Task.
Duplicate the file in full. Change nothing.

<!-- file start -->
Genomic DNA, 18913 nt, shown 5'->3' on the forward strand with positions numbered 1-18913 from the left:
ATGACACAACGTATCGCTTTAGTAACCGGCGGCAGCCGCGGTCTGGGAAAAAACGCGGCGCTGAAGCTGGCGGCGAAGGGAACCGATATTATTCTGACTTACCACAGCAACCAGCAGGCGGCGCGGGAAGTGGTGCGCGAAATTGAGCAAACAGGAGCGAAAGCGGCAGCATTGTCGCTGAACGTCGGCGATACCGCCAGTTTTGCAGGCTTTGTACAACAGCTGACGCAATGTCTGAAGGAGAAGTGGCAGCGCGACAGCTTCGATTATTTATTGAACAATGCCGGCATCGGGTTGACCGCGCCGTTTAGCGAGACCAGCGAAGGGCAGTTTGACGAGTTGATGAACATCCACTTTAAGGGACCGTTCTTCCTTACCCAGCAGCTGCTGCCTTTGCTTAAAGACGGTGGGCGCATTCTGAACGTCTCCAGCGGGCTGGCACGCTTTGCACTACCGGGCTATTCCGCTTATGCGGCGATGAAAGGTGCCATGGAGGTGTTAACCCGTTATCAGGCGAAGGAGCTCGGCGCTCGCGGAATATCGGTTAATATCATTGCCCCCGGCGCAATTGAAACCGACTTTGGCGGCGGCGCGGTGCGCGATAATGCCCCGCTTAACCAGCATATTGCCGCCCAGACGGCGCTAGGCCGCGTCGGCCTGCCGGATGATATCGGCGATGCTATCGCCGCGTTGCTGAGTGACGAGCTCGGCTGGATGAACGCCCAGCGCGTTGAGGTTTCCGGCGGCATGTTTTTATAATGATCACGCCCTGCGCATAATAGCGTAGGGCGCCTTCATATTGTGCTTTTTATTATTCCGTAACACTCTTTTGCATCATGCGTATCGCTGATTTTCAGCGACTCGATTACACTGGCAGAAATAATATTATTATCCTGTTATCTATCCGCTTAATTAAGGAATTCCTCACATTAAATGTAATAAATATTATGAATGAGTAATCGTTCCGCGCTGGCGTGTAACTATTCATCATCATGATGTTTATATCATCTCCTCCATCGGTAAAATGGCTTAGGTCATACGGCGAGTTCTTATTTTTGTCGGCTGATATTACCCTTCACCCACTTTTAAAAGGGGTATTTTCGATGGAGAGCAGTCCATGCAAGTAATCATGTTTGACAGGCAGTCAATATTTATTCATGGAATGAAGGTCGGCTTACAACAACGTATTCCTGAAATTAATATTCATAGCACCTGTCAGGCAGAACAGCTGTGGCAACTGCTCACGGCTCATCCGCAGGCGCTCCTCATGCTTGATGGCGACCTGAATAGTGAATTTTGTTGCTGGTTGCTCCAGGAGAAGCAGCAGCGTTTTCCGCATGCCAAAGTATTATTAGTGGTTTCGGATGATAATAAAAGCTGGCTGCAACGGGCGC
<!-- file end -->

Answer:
Genomic DNA, 18913 nt, shown 5'->3' on the forward strand with positions numbered 1-18913 from the left:
ATGACACAACGTATCGCTTTAGTAACCGGCGGCAGCCGCGGTCTGGGAAAAAACGCGGCGCTGAAGCTGGCGGCGAAGGGAACCGATATTATTCTGACTTACCACAGCAACCAGCAGGCGGCGCGGGAAGTGGTGCGCGAAATTGAGCAAACAGGAGCGAAAGCGGCAGCATTGTCGCTGAACGTCGGCGATACCGCCAGTTTTGCAGGCTTTGTACAACAGCTGACGCAATGTCTGAAGGAGAAGTGGCAGCGCGACAGCTTCGATTATTTATTGAACAATGCCGGCATCGGGTTGACCGCGCCGTTTAGCGAGACCAGCGAAGGGCAGTTTGACGAGTTGATGAACATCCACTTTAAGGGACCGTTCTTCCTTACCCAGCAGCTGCTGCCTTTGCTTAAAGACGGTGGGCGCATTCTGAACGTCTCCAGCGGGCTGGCACGCTTTGCACTACCGGGCTATTCCGCTTATGCGGCGATGAAAGGTGCCATGGAGGTGTTAACCCGTTATCAGGCGAAGGAGCTCGGCGCTCGCGGAATATCGGTTAATATCATTGCCCCCGGCGCAATTGAAACCGACTTTGGCGGCGGCGCGGTGCGCGATAATGCCCCGCTTAACCAGCATATTGCCGCCCAGACGGCGCTAGGCCGCGTCGGCCTGCCGGATGATATCGGCGATGCTATCGCCGCGTTGCTGAGTGACGAGCTCGGCTGGATGAACGCCCAGCGCGTTGAGGTTTCCGGCGGCATGTTTTTATAATGATCACGCCCTGCGCATAATAGCGTAGGGCGCCTTCATATTGTGCTTTTTATTATTCCGTAACACTCTTTTGCATCATGCGTATCGCTGATTTTCAGCGACTCGATTACACTGGCAGAAATAATATTATTATCCTGTTATCTATCCGCTTAATTAAGGAATTCCTCACATTAAATGTAATAAATATTATGAATGAGTAATCGTTCCGCGCTGGCGTGTAACTATTCATCATCATGATGTTTATATCATCTCCTCCATCGGTAAAATGGCTTAGGTCATACGGCGAGTTCTTATTTTTGTCGGCTGATATTACCCTTCACCCACTTTTAAAAGGGGTATTTTCGATGGAGAGCAGTCCATGCAAGTAATCATGTTTGACAGGCAGTCAATATTTATTCATGGAATGAAGGTCGGCTTACAACAACGTATTCCTGAAATTAATATTCATAGCACCTGTCAGGCAGAACAGCTGTGGCAACTGCTCACGGCTCATCCGCAGGCGCTCCTCATGCTTGATGGCGACCTGAATAGTGAATTTTGTTGCTGGTTGCTCCAGGAGAAGCAGCAGCGTTTTCCGCATGCCAAAGTATTATTAGTGGTTTCGGATGATAATAAAAGCTGGCTGCAACGGGCGC